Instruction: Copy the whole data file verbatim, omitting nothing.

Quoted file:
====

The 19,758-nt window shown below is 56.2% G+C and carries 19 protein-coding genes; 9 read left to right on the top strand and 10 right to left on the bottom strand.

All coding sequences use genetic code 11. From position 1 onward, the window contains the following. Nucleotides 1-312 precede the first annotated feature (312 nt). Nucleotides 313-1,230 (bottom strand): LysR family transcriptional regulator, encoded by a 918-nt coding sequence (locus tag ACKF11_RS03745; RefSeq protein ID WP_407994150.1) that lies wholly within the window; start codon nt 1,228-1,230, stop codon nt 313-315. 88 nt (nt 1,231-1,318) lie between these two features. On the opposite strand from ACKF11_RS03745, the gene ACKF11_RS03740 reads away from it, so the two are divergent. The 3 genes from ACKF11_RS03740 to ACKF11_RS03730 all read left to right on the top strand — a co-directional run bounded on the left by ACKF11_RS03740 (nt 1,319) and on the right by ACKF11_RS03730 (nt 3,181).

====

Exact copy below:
The 19,758-nt window shown below is 56.2% G+C and carries 19 protein-coding genes; 9 read left to right on the top strand and 10 right to left on the bottom strand.

All coding sequences use genetic code 11. From position 1 onward, the window contains the following. Nucleotides 1-312 precede the first annotated feature (312 nt). Nucleotides 313-1,230 (bottom strand): LysR family transcriptional regulator, encoded by a 918-nt coding sequence (locus tag ACKF11_RS03745; RefSeq protein ID WP_407994150.1) that lies wholly within the window; start codon nt 1,228-1,230, stop codon nt 313-315. 88 nt (nt 1,231-1,318) lie between these two features. On the opposite strand from ACKF11_RS03745, the gene ACKF11_RS03740 reads away from it, so the two are divergent. The 3 genes from ACKF11_RS03740 to ACKF11_RS03730 all read left to right on the top strand — a co-directional run bounded on the left by ACKF11_RS03740 (nt 1,319) and on the right by ACKF11_RS03730 (nt 3,181).